A trial to see if ALA works better than photofrin in photodynamic therapy for Barrett's oesophagus

Cancer type:

Oesophageal cancer




Phase 2

This trial looked at a drug called ALA for photodynamic therapy. The aim of the trial was to see if this worked better and had fewer side effects than the drug currently used (photofrin).

More about this trial

Barrett’s oesophagus causes abnormal changes to the cells lining the lower part of your food pipe (oesophagus). Sometimes severe cell changes (high grade dysplasia) that are not treated can lead to cancer of the food pipe. These faulty cells would usually be removed with surgery. But this is a major operation and not everyone is well enough to have it.

Photodynamic therapy (PDT) uses a drug activated by light (a photosensitiser) to kill abnormal cells. Photofrin is the standard photosensitiser for PDT. But photofrin can have complications after treatment has finished. Researchers wanted to test a study drug called 5-aminolaevulinic acid (ALA), which may have fewer side effects.

The aims of this trial were to see

  • If the drug ALA worked better than photofrin
  • If the drug ALA had fewer side effects than photofrin

Summary of results

The trial team found that ALA worked better with photodynamic therapy (PDT) than photofrin.

Of the 64 people this trial recruited, 34 had ALA with PDT and 30 had photofrin with PDT.

When the researchers looked at the results after about 2 years follow up, those who had ALA with PDT had significantly fewer complications and side effects than those who had photofrin with PDT.

The number of people whose abnormal cells had gone away after having treatment was

  • 17 for those who had ALA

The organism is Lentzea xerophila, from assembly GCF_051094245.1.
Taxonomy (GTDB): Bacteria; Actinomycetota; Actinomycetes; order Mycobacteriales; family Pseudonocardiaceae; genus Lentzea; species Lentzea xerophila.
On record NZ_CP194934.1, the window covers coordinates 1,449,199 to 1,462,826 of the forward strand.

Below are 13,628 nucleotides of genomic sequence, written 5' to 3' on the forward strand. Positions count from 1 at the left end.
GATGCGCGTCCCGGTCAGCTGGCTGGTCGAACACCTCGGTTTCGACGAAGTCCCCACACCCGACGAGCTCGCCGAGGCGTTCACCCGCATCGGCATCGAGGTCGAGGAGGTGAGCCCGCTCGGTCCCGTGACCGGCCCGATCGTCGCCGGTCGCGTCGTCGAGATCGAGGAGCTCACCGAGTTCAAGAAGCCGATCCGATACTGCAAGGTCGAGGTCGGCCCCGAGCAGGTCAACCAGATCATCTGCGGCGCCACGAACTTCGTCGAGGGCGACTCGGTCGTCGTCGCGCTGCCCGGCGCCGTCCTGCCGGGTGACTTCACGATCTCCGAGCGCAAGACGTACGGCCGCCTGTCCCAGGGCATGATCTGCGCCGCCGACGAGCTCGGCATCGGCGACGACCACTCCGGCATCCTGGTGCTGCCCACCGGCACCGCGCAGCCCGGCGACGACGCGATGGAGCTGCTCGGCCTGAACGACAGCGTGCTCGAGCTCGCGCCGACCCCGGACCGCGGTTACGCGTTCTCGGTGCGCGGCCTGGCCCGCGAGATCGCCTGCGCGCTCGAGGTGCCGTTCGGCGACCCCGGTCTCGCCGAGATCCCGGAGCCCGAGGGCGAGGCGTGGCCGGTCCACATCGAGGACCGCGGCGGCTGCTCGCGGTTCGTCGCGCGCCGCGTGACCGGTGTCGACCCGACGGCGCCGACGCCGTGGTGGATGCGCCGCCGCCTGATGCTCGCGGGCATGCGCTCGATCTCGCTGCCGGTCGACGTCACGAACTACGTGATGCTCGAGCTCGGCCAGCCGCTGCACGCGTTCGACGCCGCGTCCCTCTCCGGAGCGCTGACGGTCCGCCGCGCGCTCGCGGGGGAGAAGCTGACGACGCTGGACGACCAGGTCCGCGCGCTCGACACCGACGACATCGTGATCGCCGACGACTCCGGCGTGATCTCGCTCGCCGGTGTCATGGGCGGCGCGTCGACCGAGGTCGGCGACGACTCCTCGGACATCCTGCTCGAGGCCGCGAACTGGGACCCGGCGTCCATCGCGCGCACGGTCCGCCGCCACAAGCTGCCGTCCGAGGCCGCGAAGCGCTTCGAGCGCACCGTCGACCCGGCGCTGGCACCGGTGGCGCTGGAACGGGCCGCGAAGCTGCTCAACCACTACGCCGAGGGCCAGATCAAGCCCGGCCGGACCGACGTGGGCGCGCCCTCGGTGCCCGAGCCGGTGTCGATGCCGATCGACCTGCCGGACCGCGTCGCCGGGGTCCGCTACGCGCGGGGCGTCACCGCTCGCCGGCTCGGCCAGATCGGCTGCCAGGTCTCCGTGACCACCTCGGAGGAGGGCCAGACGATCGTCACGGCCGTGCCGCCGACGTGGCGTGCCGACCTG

• 12 who had photofrin

The researchers noted that there was no difference between how well the 2 drugs worked if the Barrett’s oesophagus was longer than 6 centimetres.

The trial team concluded that ALA with PDT had fewer side effects than photofrin with PDT. They said that ALA also worked better than photofrin if the Barrett’s oesophagus was 6 centimetres or less in length. Although ALA appears to be better than photofrin, the overall success of both treatments was poor at the 5 years follow up. The researchers decided not to do any furhter trials as a newer treatment called radiofrequency ablation (RFA) has been shown to be much better.

We have based this summary on information from the team who ran the trial. The information they sent us has been reviewed by independent specialists (peer reviewed Open a glossary item) but may not have been published in a medical journal. The figures we quote above were provided by the trial team. We have not analysed the data ourselves.

Recruitment start:

Recruitment end:

How to join a clinical trial

Please note: In order to join a trial you will need to discuss it with your doctor, unless otherwise specified.

Please note - unless we state otherwise in the summary, you need to talk to your doctor about joining a trial.

Chief Investigator

Professor Laurence Lovat

Supported by

Experimental Cancer Medicine Centre (ECMC)
University College London (UCL)

Freephone 0808 800 4040

Last review date

CRUK internal database number:


Please note - unless we state otherwise in the summary, you need to talk to your doctor about joining a trial.

Around 1 in 5 people take part in clinical trials

3 phases of trials

Around 1 in 5 people diagnosed with cancer in the UK take part in a clinical trial.

Last reviewed:

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